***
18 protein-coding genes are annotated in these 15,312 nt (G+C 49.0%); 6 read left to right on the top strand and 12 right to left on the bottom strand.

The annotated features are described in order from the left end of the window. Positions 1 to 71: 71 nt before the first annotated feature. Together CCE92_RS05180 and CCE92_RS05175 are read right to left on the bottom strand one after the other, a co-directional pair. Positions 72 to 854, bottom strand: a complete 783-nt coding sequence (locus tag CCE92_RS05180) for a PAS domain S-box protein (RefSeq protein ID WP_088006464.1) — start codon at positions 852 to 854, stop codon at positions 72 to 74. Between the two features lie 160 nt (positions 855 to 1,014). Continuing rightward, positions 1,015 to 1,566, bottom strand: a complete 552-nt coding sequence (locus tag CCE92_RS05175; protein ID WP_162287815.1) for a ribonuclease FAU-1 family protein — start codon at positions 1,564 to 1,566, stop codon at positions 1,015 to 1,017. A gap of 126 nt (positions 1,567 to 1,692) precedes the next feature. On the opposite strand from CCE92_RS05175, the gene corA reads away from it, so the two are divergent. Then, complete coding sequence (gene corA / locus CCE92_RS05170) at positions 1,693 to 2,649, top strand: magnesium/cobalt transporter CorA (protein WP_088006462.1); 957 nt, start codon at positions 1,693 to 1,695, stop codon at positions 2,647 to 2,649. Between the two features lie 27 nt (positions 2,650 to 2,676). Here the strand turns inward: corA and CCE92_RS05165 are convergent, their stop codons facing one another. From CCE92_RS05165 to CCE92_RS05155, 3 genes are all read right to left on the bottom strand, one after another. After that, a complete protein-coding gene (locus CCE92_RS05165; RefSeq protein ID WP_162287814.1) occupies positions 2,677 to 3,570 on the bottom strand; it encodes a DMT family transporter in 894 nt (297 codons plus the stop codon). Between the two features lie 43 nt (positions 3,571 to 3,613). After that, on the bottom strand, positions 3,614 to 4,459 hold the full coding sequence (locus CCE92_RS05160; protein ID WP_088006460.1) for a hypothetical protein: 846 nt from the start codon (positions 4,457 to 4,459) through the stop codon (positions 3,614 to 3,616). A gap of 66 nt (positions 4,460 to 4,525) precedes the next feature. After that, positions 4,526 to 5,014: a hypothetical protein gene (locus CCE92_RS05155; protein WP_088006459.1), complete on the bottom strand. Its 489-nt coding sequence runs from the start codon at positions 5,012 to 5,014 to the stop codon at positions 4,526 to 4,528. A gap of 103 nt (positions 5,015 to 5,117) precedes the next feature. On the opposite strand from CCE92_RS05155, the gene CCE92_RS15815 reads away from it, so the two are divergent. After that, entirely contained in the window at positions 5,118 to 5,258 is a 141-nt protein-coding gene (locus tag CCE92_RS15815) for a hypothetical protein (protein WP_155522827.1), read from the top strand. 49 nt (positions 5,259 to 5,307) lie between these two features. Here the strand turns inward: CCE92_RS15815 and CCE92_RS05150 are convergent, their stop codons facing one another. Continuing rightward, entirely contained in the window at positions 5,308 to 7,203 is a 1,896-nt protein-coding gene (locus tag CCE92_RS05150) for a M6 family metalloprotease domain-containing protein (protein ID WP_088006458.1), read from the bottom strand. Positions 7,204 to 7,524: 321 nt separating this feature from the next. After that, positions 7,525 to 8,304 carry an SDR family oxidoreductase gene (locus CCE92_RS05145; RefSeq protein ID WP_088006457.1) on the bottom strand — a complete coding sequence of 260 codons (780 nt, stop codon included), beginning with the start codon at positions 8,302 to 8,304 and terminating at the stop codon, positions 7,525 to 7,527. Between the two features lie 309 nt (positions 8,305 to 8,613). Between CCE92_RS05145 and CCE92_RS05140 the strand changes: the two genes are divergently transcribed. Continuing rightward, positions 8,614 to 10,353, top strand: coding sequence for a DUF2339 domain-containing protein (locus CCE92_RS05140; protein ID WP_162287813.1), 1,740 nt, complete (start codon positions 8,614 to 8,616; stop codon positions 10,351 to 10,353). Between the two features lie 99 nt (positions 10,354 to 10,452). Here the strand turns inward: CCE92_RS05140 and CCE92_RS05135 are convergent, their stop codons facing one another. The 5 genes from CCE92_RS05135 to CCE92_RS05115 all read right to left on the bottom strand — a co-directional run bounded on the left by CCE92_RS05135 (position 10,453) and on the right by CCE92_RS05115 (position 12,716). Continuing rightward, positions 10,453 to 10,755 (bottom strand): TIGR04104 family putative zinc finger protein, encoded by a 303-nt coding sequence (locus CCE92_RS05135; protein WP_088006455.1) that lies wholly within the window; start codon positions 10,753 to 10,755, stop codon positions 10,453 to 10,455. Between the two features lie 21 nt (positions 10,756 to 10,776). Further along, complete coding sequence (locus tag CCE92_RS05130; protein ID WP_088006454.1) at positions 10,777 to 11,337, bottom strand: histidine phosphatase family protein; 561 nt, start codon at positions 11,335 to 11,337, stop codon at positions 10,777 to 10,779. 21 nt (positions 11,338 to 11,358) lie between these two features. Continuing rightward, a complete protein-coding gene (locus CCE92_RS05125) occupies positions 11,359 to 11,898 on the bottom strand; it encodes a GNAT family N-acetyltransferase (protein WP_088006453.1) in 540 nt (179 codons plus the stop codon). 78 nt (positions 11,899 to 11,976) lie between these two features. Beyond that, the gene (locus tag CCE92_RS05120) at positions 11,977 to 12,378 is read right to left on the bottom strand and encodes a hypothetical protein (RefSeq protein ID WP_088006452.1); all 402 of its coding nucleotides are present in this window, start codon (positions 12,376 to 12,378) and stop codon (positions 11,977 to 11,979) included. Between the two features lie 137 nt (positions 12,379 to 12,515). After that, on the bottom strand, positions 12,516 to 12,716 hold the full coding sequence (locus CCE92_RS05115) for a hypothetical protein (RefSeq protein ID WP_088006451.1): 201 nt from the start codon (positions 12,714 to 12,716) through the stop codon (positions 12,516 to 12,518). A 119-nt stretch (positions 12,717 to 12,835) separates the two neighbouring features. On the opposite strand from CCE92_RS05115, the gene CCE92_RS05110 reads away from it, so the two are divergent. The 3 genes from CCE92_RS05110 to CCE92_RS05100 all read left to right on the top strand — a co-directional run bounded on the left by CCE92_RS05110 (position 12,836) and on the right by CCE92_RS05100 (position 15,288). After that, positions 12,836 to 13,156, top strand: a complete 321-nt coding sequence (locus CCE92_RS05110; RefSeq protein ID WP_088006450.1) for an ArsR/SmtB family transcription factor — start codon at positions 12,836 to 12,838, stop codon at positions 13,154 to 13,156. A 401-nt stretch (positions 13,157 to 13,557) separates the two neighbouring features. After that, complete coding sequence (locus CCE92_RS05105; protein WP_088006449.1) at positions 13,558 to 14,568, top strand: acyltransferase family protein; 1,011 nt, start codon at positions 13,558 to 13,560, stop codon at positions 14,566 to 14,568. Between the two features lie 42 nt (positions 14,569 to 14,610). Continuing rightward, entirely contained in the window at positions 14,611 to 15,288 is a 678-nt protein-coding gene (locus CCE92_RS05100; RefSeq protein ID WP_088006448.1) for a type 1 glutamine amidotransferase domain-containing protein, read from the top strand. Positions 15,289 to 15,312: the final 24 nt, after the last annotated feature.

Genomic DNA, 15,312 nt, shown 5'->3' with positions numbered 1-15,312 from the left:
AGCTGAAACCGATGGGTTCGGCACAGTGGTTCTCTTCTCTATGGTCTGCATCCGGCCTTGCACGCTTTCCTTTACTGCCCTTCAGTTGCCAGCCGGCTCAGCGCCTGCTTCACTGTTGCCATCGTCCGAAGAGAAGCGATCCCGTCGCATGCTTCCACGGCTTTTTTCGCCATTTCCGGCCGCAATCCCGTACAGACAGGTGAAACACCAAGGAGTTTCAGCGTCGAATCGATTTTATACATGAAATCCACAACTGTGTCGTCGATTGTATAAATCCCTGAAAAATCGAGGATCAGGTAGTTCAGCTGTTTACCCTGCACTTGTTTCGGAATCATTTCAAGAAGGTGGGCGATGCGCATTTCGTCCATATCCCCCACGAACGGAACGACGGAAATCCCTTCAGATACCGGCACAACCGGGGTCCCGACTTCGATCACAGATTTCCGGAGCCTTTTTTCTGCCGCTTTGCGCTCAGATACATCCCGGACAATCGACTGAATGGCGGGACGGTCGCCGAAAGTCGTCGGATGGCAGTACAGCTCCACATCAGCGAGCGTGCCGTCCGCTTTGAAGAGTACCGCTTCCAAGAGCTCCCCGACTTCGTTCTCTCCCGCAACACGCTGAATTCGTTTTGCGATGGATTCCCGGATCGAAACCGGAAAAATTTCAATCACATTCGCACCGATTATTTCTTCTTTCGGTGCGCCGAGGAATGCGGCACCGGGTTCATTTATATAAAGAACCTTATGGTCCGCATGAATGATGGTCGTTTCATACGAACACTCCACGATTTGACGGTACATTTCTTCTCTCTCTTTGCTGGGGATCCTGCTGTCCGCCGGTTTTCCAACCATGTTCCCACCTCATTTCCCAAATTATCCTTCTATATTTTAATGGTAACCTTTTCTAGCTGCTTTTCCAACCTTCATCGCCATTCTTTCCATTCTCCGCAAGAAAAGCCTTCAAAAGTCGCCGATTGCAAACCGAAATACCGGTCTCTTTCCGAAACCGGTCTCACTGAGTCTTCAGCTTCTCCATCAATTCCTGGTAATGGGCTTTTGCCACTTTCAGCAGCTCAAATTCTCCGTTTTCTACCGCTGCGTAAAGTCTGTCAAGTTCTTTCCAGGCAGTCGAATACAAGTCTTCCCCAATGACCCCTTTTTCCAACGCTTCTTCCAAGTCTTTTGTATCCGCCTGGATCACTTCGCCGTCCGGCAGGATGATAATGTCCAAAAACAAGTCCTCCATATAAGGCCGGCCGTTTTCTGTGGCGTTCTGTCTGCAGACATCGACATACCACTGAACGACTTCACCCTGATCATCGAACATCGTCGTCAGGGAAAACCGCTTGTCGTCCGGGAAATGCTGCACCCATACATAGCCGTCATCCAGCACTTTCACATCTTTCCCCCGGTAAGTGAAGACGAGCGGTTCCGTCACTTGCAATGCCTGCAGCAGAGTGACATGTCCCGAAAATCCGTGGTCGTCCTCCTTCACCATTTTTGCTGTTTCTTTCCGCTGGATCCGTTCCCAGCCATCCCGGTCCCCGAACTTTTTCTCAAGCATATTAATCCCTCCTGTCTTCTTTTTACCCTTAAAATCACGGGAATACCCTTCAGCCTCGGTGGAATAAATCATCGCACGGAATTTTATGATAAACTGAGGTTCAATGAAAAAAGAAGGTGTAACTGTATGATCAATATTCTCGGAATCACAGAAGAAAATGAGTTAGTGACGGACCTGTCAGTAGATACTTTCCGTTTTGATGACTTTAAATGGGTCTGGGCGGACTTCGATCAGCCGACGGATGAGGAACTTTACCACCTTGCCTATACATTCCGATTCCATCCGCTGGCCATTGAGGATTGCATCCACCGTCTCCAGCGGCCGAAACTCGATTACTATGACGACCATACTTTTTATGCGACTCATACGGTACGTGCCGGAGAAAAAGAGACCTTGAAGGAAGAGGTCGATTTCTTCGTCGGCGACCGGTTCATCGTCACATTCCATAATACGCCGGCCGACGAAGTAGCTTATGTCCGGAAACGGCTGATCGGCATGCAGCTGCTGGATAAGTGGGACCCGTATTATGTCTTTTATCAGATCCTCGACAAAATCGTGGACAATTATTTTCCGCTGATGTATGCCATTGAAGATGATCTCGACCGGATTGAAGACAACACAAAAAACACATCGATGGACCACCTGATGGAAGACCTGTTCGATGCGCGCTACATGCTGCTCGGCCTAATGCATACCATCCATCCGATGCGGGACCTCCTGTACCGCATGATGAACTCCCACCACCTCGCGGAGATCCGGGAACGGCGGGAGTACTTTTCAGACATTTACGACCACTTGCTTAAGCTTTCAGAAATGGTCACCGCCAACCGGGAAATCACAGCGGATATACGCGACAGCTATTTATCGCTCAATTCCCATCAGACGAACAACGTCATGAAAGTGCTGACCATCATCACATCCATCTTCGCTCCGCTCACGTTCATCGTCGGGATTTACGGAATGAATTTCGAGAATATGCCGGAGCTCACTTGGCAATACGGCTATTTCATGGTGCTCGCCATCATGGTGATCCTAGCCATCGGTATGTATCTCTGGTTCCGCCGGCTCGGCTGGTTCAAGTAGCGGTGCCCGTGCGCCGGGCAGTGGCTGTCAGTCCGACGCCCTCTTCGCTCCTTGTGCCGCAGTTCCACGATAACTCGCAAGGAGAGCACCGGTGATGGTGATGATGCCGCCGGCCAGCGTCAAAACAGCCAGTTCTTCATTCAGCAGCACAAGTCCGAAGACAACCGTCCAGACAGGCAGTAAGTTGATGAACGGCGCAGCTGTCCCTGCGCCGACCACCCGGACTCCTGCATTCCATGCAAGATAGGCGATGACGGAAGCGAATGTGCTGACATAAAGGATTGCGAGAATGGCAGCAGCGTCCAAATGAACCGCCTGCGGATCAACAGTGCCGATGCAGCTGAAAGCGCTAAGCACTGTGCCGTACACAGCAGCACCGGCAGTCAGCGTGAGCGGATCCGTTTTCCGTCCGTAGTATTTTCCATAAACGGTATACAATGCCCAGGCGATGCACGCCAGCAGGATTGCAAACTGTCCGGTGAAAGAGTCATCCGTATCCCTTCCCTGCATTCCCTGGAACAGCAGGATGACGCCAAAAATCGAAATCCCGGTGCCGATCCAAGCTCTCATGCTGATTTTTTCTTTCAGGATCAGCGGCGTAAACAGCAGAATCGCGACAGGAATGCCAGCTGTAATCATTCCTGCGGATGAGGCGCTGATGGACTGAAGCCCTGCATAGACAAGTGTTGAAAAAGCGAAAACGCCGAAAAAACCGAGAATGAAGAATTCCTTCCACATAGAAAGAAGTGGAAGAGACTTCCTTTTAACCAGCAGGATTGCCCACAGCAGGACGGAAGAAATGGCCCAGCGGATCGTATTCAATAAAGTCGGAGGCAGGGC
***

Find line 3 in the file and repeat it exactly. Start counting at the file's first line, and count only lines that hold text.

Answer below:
Genomic DNA, 15,312 nt, shown 5'->3' with positions numbered 1-15,312 from the left: